There was an article in yesterday’s New York Times by Michael Powell about how the infamous Kenmore Hotel on East 23rd Street was cleared out of undesirables with the help of a confidential informant. The guy’s name is Earl Robert Merritt and he told reporters how he planted drugs and set people up for the NYPD and the Manhattan DA’s office. The photograph accompanying the story is one of Rudolph Giuliani at a press conference vowing to clean up the Kenmore and the rest of the city.
I’m familiar with both the Kenmore Hotel and Mayor Giuliani on a personal level, and the article brought back a lot of memories of New York in the 80’s and early 90’s.
I had a friend who was living at the Kenmore inn the mid 80’s; it had already gone to seed and had a reputation for catering to residents with drug problems. This guy was a German national who ended up being a heroin addict and shoplifter in New York. His specialty was stealing expensive red sable brushes from art supply stores and then selling them on the street.
My connection with the Mayor is a little more tenuous; in the mid 90’s when my son was ten years old I signed him up to the local PAL baseball league. It was called the “Steven McDonald Rookie Baseball League;” and on opening day officer McDonald would come out to McCarran Park and give the kids a little pep talk.
On opening day 1997 we got a special treat. The field was cleared, a couple of van loads of policemen stationed themselves in a perimeter around the field and we watched as a large helicopter swung over the neighborhood and landed behind second base. The door opened and Mayor Giuliani popped out. He approached the little podium that had been set up, and gave a short speech. He then threw out the first ball and turned to head back to the waiting helicopter. We were then allowed to approach the mayor for autographs. I took my son’s baseball hat and got in the mob that surrounded the mayor.
As he began signing autographs, I noticed that he paid attention only to the white kids and parents holding out hats, he pointedly ignored the hat I held out and the hats of the few Black and Hispanic kids and parents. He kept turning his back on those while reaching for the hats of the whites. He then held up his arms and said, “OK, that’s it,” and ran to the waiting helicopter.
I was furious, but I said nothing, after all there was really no one to say it to.
I had watched the Mayor’s antics on TV, in the early 90’s he and his then friend Senator Alphonse D’Amato staged a publicity stunt by “going undercover” and setting out to buy crack in Washington Heights. It was front-page news in The Daily News.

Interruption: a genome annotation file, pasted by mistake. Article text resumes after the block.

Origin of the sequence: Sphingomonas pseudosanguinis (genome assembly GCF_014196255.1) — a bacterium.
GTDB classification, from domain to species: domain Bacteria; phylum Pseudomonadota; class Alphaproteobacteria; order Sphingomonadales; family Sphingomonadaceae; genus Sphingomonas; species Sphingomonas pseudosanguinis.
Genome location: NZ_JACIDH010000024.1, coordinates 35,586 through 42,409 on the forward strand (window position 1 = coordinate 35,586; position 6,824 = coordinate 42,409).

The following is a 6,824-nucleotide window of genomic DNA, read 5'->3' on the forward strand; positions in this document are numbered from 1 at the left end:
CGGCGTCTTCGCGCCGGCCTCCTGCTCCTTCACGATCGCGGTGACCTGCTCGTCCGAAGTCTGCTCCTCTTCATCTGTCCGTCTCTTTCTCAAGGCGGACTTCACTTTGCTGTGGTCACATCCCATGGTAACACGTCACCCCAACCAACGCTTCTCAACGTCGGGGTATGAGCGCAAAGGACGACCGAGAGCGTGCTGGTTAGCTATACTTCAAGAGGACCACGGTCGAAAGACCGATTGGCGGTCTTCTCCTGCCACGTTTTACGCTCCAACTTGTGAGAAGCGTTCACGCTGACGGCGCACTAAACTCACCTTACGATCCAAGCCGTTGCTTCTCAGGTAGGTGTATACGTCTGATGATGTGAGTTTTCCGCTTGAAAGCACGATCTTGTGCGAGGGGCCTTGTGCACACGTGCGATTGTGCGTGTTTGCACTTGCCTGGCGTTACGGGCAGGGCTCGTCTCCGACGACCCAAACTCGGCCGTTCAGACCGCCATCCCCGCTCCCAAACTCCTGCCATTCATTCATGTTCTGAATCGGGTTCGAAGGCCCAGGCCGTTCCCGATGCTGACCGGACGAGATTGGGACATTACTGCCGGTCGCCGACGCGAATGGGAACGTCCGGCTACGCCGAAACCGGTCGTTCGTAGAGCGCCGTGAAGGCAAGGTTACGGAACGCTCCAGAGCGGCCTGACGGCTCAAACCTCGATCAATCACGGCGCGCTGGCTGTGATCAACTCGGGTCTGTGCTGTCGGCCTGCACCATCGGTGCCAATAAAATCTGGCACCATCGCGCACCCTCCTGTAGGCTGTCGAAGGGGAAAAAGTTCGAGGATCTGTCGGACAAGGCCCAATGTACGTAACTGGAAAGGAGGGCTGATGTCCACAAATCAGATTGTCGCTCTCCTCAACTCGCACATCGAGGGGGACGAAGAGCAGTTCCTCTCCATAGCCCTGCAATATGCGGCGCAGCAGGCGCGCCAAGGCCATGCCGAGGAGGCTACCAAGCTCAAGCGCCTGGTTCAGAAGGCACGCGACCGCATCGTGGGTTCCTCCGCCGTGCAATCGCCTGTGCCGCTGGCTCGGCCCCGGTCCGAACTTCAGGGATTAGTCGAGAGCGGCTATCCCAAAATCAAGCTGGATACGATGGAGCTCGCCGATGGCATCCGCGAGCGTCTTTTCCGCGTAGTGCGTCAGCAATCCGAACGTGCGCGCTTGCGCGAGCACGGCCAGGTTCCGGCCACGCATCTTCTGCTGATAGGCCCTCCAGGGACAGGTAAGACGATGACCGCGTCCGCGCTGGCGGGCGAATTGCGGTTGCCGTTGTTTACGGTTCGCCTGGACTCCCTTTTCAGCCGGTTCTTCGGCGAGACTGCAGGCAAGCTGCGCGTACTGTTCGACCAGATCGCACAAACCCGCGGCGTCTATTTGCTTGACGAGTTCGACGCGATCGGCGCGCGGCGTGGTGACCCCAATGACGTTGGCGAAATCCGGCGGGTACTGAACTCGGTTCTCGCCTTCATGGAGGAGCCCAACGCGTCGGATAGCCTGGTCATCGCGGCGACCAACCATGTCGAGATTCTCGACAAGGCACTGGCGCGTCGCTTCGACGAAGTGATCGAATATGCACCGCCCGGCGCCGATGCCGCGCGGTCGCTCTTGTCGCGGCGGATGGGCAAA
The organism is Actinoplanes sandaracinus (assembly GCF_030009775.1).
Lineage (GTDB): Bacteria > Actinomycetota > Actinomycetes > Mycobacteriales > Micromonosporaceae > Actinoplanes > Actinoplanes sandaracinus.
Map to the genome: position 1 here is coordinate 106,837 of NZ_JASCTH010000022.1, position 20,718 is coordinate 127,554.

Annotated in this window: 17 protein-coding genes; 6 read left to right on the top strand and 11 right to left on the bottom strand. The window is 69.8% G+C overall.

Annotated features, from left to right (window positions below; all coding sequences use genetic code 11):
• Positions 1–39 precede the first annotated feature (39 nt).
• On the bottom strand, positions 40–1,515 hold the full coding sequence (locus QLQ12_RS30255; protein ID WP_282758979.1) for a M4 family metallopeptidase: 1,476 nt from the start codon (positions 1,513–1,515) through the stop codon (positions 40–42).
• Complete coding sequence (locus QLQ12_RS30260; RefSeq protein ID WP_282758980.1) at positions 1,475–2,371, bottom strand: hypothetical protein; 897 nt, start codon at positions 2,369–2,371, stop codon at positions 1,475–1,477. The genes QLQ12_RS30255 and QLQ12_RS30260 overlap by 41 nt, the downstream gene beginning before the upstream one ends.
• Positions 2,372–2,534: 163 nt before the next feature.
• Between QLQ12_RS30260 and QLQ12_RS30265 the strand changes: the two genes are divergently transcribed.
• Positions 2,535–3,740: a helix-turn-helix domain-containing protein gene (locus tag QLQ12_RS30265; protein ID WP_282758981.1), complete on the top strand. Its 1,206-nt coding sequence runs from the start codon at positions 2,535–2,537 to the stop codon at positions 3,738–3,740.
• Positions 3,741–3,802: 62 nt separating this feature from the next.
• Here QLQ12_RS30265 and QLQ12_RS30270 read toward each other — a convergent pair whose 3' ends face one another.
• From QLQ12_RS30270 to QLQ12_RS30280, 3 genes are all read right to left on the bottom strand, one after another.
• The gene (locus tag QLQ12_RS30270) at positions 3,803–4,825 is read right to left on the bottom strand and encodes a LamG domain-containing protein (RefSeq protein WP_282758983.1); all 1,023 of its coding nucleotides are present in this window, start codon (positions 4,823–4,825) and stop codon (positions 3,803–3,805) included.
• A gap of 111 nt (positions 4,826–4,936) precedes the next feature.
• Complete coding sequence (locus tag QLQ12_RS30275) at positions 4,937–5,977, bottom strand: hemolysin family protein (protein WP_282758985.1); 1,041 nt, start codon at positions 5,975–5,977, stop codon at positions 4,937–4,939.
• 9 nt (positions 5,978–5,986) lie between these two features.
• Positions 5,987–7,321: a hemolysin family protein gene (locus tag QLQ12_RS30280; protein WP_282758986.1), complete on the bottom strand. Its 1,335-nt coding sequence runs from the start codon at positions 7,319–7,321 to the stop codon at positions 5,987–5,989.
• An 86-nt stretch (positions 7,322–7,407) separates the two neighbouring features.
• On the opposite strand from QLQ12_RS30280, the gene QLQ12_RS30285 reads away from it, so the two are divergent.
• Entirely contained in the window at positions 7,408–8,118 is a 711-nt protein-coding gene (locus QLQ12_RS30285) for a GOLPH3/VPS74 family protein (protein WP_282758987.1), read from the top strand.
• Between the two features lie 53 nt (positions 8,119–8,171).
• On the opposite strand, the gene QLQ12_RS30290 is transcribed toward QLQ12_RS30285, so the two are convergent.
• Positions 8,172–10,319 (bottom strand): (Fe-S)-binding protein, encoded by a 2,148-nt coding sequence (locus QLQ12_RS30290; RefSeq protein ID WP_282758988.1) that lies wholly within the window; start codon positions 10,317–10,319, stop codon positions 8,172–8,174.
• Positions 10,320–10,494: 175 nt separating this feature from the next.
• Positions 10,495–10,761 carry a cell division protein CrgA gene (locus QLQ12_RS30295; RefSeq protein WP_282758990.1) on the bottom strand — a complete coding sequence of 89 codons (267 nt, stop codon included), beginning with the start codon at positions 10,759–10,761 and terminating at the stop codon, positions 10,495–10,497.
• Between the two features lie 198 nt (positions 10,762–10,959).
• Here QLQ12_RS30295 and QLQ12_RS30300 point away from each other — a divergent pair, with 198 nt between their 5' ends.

This is the picture I cut out of the paper that day.
I have to talk about my own obsession and resentment with the mayor, which started well before the baseball field incident. It started with the Mayor’s crackdown on drugs when he became Mayor. I was into drugs at the time and didn’t like how hard the Mayor was making it for me.
I further did not like how he was encouraging gentrification, alienating the minorities in the city and unabashedly making New York better for the haves and telling the have-nots that if they didn’t like it they could find someplace else to live. I didn’t like him.
Maybe he sensed that when I held out the hat for him to sign, or maybe he just doesn’t see minorities as people, I’ll never know.
Mayor Giuliani was famous for getting things done, and if people got in the way of progress, well it was just too bad for them. The article about the informant who used totally illegal means to help clean up the Kenmore is only one example of what went on in his administration, hiring a prison guard with dubious credentials as Police Commissioner was another, one that blew up in his face a few years later.
Mayor Giuliani became America’s Mayor just by pure happenstance. The world saw and remembered the dust-masked Mayor striding through the rubble and vowing revenge on the perpetrators of the September 11th attack, but nobody remembers how he insisted that the brand-new multi-million dollar Office Of Emergency Management was located at the very place it was rendered useless by the attack.
We all make mistakes, but most of ours are not visible to the whole world.
That day at the baseball field, I sensed he was not a very happy person. Despite the smile he wore while signing the hats, his eyes and brow were set in hard, unfeeling stare. I wasn’t a very happy person myself at the time, as the saying goes, if you spot it, you got it.
In late 2002, just after he had vacated the mayor’s office and Gracie mansion, I was walking up Broadway from the East Village one night. I was very newly clean and was learning to navigate a new way of life, and as I reached 42nd Street, in front of the ESPN Zone restaurant, a door opened and out stepped America’s Mayor, Rudy Giuliani. He was alone, no bodyguards, no second wife, no acolytes. Just Rudy and his grim little smile. I was inches from him, he seemed just as surprised as I was. I looked at him, and he looked at me. I turned to face north and continued on my way to the depths of Hell’s Kitchen, where I lived at the time.

About xaviertrevino

I like to write, take things apart and put them back together. Also our cat Snookie, turtles, and my lovely wife Danusia.
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3 Responses to MESSAGE TO RUDY

  1. Mike irvin says:

    right on! X

  2. janetgzinn says:

    Thanks for talking about the lies that become legends.

  3. Robert W Hufstader says:

    Rudy may have cleaned up N.Y.C. but the new no-grit Manhattan sucks. No record stores, J&R Music world shuttered and the building demolished for another bland “yuppie” tower in lower Manhatan….$28,000 a month rents…..I’ll take L.A. anyday…..

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